How the Art of Painting liberated itself from Photorealism - Part One

Originally I intended this article to go differently. My first thought of a headline for this blog post was the following:

"How Photography liberated the Art of Painting"

My main idea behind this was the premise that since Photography could make better reproductions of reality, the art of painting did not have to deliver to the demand of making a copy of reality. I thought about this approach for a while and came to the conclusion, that this actually was not true. When Photography started out, it was not technologically advanced for a very long time and therefore could not replace the sharpness and vividness of a good painting yet.

From left to right: this daguerreotype of the Boulevard du Temple in Paris from 1938/39 is one of the first photographs ever. One of Photography's first great usage were portraits like this re-discovered tintype from around 1880 showing Billy the kid. The quality of photographs only started to increase slowly. Color photography became possible as shown in this 1903 photo by Sarah Angelina Acland but was not widely practiced until the 1930s when Eastman Kodak mass produced the first color film.

Then it dawned on me: it was not the technology of Photography itself that changed the art of painting in the first hundred years since its invention, but it were the artists themselves that did so by starting to make use of photographic reference for their art on one hand and by adapting and foreseeing the development of things to come on the other. 

From left to right: a portrait of a young woman from the lid of a mummy casket from Egypt dating to to the first century. The merchant Georg Gisze in a painting by Hans Holbein the younger from 1532. Gustave Courbet paints Jo, the beautiful Irish girl in about 1865. All of these portraits are trying to depict the persons with a sense of realism, to show their likeness as true to nature as possible.

What is Realism and what is Stylization in the visual arts?

Before we go any further I would first and foremost like to get a good definition of what Realism is supposed to mean in the visual arts and where its limits and possibilities lie. The Encyclopedia Britannica defines Realism as the accurate, detailed, unembellished depiction of nature or of contemporary life. It also tries to avoid  the depiction of fictional subjects or supernatural elements.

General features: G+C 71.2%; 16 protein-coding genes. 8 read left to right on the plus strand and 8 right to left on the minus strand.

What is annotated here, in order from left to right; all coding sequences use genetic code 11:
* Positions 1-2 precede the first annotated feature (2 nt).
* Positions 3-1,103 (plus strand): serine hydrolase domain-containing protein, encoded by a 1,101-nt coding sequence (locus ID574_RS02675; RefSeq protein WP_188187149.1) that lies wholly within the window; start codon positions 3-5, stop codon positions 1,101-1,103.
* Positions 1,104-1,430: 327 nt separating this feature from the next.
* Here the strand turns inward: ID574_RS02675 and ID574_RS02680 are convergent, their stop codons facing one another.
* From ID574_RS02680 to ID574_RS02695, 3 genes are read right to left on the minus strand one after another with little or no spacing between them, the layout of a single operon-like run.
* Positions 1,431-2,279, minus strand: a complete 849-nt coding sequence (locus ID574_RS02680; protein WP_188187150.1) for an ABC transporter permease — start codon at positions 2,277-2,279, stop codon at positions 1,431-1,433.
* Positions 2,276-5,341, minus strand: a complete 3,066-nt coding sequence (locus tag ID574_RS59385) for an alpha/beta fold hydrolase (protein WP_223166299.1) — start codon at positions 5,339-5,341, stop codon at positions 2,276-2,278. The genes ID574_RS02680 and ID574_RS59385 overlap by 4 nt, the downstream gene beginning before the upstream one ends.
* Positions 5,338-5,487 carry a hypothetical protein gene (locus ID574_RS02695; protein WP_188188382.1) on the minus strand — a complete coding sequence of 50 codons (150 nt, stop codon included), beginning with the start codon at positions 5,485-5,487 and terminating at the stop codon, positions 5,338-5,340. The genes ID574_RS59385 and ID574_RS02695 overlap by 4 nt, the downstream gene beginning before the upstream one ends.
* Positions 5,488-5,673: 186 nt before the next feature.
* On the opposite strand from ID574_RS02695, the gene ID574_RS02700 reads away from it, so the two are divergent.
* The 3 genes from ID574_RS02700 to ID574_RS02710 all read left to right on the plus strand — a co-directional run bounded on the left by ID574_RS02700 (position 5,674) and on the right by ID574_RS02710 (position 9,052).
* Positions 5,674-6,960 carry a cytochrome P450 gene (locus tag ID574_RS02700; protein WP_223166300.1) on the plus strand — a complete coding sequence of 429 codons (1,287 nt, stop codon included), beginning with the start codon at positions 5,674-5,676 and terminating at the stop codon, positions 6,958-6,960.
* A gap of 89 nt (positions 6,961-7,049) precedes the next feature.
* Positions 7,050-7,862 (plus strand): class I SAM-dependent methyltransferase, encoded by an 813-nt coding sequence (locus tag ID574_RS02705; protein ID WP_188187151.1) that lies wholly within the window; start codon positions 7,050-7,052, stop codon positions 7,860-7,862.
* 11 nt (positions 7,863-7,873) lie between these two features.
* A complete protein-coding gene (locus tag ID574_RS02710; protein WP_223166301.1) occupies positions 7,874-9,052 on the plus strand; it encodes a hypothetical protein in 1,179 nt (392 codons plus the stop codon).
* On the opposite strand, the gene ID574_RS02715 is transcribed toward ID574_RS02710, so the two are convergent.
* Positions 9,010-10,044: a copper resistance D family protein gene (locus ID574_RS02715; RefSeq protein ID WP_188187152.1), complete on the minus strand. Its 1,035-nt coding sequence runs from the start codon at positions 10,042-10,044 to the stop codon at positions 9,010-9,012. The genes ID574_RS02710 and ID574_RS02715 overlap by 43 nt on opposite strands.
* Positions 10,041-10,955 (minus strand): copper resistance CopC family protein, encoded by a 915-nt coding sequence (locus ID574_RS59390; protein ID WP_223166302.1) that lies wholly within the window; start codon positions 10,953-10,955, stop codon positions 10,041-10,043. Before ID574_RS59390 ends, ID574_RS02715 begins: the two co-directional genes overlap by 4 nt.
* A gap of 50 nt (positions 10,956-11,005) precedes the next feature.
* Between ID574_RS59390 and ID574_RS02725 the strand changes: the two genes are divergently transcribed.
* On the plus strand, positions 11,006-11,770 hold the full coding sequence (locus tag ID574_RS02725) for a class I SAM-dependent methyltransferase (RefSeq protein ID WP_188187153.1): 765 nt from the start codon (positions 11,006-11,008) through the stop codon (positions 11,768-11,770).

This seems to be pretty self-explanatory: a painter or a drawer tries to reproduce that which he sees as it appears to him in reality, avoiding artistic conventions respectively without any Stylization or, as it is commonly spoken of, not in any kind of artistic Style. 

Stylization is the opposite of Realism or as Wikipedia defines it: Stylization refers to visual depictions that use simplified ways of representing objects or scenes that do not attempt a full, precise and accurate representation of their visual appearance, preferring an attractive or expressive overall depiction.

From left to right: The Uffington White Horse is a stylized representation of a real horse, the mask from Gabon in Africa stylizes the likeness of a human face, Homer Simpson is a stylized representation of a middle-aged bald man in a white polo-shirt eating a donut (though we would have to explore in how far a caricature deviates from style and makes up a category of its own).

The Problem with Realism:

Realism has the wonderful capacity of looking into the world in all its detail: whether a peasant wears old tatters, a mariner has a weathered storm-ridden face or a seamstress wields old wrinkly hands, it will all be shown in its harsh faithfulness and not brushed over by some generalization of form, line and color.

Ilya Repin's The Barge Haulers from around 1870 does not leave out any details of the condition the men are in: their clothes are in rags, sometimes torn or stitched together, their postures and their faces give us a sense of the hard labor they have to endure day in and out and the poverty they live in.

At the same time Realism in the visual arts in its claim to depict reality in its truest form runs into a huge problem: while reality and, what we call, real life plays out on a four dimensional stage of space and time, Realism tries to capture its essence in a two dimensional medium. No matter how hard an artist tries, his creation ultimately will not come alive and walk off the canvas, nor will it be able to capture all the properties of natural form, light, texture and color. Therefore any depiction of reality in a two dimensional medium will have to adhere to certain rules of representation of the particular medium that is being used. Realism in and of itself might be called a sort of Style, the Style of Realism or a stylized naturalness, whatever sounds more pleasing or appropriate.

The famous pipe by Surrealist painter René Margritte in his image called The Treachery of Images from 1929. The French text reads as "This is not a pipe", referring to the fundamental problem of picture making: The pipe shown here is not the object itself, but a depiction of that object, hence not-a-pipe.

Basically we have to say: all artistic endeavors to depict reality in any sort of medium are prone to fail, as every representations of reality ultimately will remain just that. But a work of art, like a painting, can be a resemblance of things in the real world and therefore by memory and reminding evoke feelings in the viewer that are real.

In the upcoming part I will look deeper into art movements of the second half of the 19th century and how they approached this problem of Realism. Stay tuned and please leave a comment, I would like to know your thoughts on this!